Why Arteta’s main concern should be the back four despite recent improvement

Written by Luke Misthos

April 12, 2020

Arsenal are facing significant challenges this summer, the least of which is how to ensure a competitive Premier League defence. Amidst the potential departures of Pierre-Emerick Aubameyang and Alexandre Lacazette, Arsenal’s real problem lies within the back-four.

Since the end of the Wenger era, Arsenal have conceded 87 goals in 66 games in the Premier League. This is more than any other of the big 6 clubs and even more than Leicester and Wolves.

Arsenal’s defensive woes run a lot deeper than lapses of concentration and errors. When teams lack confidence in the back, it affects the midfielder’s confidence to freely play the ball, which in turn impacts the forwards. The lack of a commanding presence organising the structure of the field hinders passing, movement and counter attacks.

How often have Aubameyang and Lacazette had to track back to help the defence?

Any contesting team needs a commanding leader whether it’s a defensive midfielder, like Viera or Sergio Busquets, or a strong centre half like Virgil Van Dijk. Arsenal have been crying out for a brick-wall defender to shore the back line so the likes of Guendouzi, Torreira, Özil and Ceballos can roam free with confidence.

David Luiz, Shkodran Mustafi and Sead Kolašinac are not championship calibre players anymore. Mustafi and Luiz have cost Arsenal games on countless occasions and Kolašinac has been outclassed by 18-year-old Bukayo Saka.

Sokratis Papastathopoulos is a passable second option. He is fantastic at cleaning up the scraps but lacks finesse and skill. Despite this he is ageing and will soon be unable to keep up with the pace of the Premier League.

I haven’t seen enough from Cédric Soares and Pablo Marí to comment, but I doubt Arsenal will exercise the option to buy them due to the postponement of the season. Whether our faith should be put into Rob Holding and an injured Calum Chambers remains to be seen.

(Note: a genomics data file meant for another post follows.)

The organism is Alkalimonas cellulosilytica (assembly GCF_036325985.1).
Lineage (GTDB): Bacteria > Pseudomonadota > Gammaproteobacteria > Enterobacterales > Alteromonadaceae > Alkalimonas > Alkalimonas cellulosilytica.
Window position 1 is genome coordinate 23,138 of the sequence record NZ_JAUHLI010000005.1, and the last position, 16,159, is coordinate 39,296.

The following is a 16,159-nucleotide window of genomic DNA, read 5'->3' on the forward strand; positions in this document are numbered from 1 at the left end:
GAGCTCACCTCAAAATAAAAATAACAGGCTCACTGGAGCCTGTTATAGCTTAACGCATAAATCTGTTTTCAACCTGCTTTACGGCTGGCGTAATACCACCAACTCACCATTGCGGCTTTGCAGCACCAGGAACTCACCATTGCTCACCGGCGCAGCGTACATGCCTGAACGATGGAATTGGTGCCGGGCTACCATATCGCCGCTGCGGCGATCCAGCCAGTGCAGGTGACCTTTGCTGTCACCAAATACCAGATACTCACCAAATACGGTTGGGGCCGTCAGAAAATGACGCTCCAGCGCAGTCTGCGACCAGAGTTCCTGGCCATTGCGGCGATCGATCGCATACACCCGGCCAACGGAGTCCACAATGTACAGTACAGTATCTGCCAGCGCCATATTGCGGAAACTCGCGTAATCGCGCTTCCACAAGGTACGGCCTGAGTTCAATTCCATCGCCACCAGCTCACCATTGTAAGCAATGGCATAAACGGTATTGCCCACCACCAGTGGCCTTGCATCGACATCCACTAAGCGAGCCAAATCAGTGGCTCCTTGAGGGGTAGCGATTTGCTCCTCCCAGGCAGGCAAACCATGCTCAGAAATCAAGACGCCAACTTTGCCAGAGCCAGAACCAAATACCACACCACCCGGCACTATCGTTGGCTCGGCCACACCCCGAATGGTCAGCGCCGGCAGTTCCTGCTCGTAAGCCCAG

Enter William Saliba. The 6’3 Frenchman has started 14 of the 15 games when fit for Saint-Étienne and has averaged 1.92 interceptions per 90 minutes while only committing 0.23 fouls. His focus, strength and reading of the game are his most notable qualities.

His long ball completion percentage is a touch below 62 per cent, showing the versatility in his game. Saliba is, however, still only 19. He is raw and inexperienced; his big frame means he needs work to keep up with the likes of Sadio Mané and Raheem Sterling.

To think of Saliba as our defensive saviour is foolish, he is a very valuable asset but if too much pressure is placed on him from the jump, it could destroy his confidence.

With reports coming out that Real Madrid, Barcelona and Manchester United are chasing Arsenal target Dayot Upamecano and Héctor Bellerín being linked with a move back to Spain, Arteta has a lot more to worry about than the front line.

Efforts should be made to offload Arsenal’s dead weight and make a statement to Aubameyang and Lacazette by signing Upamecano or Dan-Axel Zagadou from Dortmund. A big money defensive signing is the only way Arsenal will finally have a brick-wall defence.

Header photo: Christian Korsager, 2009.



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